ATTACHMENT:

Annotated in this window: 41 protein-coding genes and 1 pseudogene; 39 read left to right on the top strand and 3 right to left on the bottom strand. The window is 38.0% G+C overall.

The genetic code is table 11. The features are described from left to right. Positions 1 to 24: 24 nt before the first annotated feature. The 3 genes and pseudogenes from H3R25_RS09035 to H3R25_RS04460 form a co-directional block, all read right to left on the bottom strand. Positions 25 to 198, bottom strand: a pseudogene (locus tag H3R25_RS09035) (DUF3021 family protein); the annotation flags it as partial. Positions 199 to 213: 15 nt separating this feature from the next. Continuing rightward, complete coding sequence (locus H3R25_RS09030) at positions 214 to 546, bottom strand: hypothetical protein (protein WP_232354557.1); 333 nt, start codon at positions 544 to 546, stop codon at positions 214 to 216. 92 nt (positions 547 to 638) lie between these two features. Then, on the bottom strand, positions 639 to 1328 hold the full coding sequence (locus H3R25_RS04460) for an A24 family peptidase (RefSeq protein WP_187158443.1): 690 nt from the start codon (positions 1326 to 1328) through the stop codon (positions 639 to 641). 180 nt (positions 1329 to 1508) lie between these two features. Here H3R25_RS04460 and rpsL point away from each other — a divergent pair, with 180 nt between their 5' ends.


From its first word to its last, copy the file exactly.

Annotated in this window: 41 protein-coding genes and 1 pseudogene; 39 read left to right on the top strand and 3 right to left on the bottom strand. The window is 38.0% G+C overall.

The genetic code is table 11. The features are described from left to right. Positions 1 to 24: 24 nt before the first annotated feature. The 3 genes and pseudogenes from H3R25_RS09035 to H3R25_RS04460 form a co-directional block, all read right to left on the bottom strand. Positions 25 to 198, bottom strand: a pseudogene (locus tag H3R25_RS09035) (DUF3021 family protein); the annotation flags it as partial. Positions 199 to 213: 15 nt separating this feature from the next. Continuing rightward, complete coding sequence (locus H3R25_RS09030) at positions 214 to 546, bottom strand: hypothetical protein (protein WP_232354557.1); 333 nt, start codon at positions 544 to 546, stop codon at positions 214 to 216. 92 nt (positions 547 to 638) lie between these two features. Then, on the bottom strand, positions 639 to 1328 hold the full coding sequence (locus H3R25_RS04460) for an A24 family peptidase (RefSeq protein WP_187158443.1): 690 nt from the start codon (positions 1326 to 1328) through the stop codon (positions 639 to 641). 180 nt (positions 1329 to 1508) lie between these two features. Here H3R25_RS04460 and rpsL point away from each other — a divergent pair, with 180 nt between their 5' ends.